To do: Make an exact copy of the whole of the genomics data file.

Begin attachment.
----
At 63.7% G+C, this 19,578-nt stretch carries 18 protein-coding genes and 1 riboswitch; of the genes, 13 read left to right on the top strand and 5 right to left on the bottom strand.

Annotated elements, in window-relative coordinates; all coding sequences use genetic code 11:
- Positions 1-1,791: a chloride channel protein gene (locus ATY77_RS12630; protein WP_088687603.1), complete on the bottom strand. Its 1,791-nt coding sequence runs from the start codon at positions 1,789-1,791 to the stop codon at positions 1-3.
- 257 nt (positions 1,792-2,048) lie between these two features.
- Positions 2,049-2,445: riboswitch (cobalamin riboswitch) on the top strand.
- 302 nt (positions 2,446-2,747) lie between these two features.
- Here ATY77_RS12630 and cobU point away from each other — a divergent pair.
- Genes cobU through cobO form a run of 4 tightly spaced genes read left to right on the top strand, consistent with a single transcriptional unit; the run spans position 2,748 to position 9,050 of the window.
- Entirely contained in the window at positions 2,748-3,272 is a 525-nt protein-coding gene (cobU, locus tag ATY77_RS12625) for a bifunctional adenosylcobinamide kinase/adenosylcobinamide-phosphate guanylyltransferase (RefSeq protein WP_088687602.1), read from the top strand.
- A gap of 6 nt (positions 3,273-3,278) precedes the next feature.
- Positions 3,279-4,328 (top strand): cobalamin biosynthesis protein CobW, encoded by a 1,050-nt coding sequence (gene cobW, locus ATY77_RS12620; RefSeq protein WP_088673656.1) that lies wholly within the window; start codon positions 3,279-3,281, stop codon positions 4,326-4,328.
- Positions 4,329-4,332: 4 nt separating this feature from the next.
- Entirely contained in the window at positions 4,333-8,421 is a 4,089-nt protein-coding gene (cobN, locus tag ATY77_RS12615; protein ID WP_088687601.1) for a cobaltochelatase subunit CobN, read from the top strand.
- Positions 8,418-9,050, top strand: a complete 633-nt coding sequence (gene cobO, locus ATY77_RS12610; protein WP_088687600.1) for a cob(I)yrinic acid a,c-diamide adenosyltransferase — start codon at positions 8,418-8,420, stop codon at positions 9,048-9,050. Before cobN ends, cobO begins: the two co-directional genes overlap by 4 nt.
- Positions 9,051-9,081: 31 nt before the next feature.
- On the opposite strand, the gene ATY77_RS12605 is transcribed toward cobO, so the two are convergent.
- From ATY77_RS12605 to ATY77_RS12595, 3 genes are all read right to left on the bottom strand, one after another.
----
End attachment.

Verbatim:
At 63.7% G+C, this 19,578-nt stretch carries 18 protein-coding genes and 1 riboswitch; of the genes, 13 read left to right on the top strand and 5 right to left on the bottom strand.

Annotated elements, in window-relative coordinates; all coding sequences use genetic code 11:
- Positions 1-1,791: a chloride channel protein gene (locus ATY77_RS12630; protein WP_088687603.1), complete on the bottom strand. Its 1,791-nt coding sequence runs from the start codon at positions 1,789-1,791 to the stop codon at positions 1-3.
- 257 nt (positions 1,792-2,048) lie between these two features.
- Positions 2,049-2,445: riboswitch (cobalamin riboswitch) on the top strand.
- 302 nt (positions 2,446-2,747) lie between these two features.
- Here ATY77_RS12630 and cobU point away from each other — a divergent pair.
- Genes cobU through cobO form a run of 4 tightly spaced genes read left to right on the top strand, consistent with a single transcriptional unit; the run spans position 2,748 to position 9,050 of the window.
- Entirely contained in the window at positions 2,748-3,272 is a 525-nt protein-coding gene (cobU, locus tag ATY77_RS12625) for a bifunctional adenosylcobinamide kinase/adenosylcobinamide-phosphate guanylyltransferase (RefSeq protein WP_088687602.1), read from the top strand.
- A gap of 6 nt (positions 3,273-3,278) precedes the next feature.
- Positions 3,279-4,328 (top strand): cobalamin biosynthesis protein CobW, encoded by a 1,050-nt coding sequence (gene cobW, locus ATY77_RS12620; RefSeq protein WP_088673656.1) that lies wholly within the window; start codon positions 3,279-3,281, stop codon positions 4,326-4,328.
- Positions 4,329-4,332: 4 nt separating this feature from the next.
- Entirely contained in the window at positions 4,333-8,421 is a 4,089-nt protein-coding gene (cobN, locus tag ATY77_RS12615; protein ID WP_088687601.1) for a cobaltochelatase subunit CobN, read from the top strand.
- Positions 8,418-9,050, top strand: a complete 633-nt coding sequence (gene cobO, locus ATY77_RS12610; protein WP_088687600.1) for a cob(I)yrinic acid a,c-diamide adenosyltransferase — start codon at positions 8,418-8,420, stop codon at positions 9,048-9,050. Before cobN ends, cobO begins: the two co-directional genes overlap by 4 nt.
- Positions 9,051-9,081: 31 nt before the next feature.
- On the opposite strand, the gene ATY77_RS12605 is transcribed toward cobO, so the two are convergent.
- From ATY77_RS12605 to ATY77_RS12595, 3 genes are all read right to left on the bottom strand, one after another.